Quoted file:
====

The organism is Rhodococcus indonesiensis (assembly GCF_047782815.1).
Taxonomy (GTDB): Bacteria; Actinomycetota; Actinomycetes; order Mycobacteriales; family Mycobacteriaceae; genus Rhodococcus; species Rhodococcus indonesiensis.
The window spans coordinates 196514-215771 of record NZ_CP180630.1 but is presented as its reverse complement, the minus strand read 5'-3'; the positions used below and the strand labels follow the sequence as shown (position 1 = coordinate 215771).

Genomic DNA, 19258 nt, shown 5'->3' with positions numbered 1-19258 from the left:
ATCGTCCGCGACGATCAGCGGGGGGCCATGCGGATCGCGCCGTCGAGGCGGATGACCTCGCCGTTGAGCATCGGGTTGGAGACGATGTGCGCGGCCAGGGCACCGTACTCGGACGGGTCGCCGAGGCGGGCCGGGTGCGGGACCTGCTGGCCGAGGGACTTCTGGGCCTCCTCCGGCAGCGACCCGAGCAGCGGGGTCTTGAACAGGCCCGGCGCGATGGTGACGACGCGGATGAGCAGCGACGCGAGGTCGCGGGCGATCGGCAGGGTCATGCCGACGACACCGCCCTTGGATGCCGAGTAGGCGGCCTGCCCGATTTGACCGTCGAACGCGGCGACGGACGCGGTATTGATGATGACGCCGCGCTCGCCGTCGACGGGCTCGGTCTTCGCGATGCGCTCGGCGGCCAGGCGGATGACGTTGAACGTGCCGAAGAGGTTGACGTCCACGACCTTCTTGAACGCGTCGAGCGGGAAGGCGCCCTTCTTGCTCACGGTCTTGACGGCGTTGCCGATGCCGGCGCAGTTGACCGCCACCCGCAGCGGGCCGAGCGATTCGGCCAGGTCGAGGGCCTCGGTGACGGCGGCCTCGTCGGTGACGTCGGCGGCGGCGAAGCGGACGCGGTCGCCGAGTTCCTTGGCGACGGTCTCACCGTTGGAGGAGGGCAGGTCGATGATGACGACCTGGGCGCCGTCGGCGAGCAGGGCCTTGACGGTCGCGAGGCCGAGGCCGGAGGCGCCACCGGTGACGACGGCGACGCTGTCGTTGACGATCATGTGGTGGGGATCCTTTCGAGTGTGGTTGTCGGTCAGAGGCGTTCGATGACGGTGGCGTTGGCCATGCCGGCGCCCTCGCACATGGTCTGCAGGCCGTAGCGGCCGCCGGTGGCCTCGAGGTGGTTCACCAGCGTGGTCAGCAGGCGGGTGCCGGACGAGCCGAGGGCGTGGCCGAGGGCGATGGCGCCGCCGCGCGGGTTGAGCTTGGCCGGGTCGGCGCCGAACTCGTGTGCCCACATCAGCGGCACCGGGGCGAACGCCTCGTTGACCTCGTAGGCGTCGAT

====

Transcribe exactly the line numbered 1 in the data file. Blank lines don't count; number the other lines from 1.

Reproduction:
The organism is Rhodococcus indonesiensis (assembly GCF_047782815.1).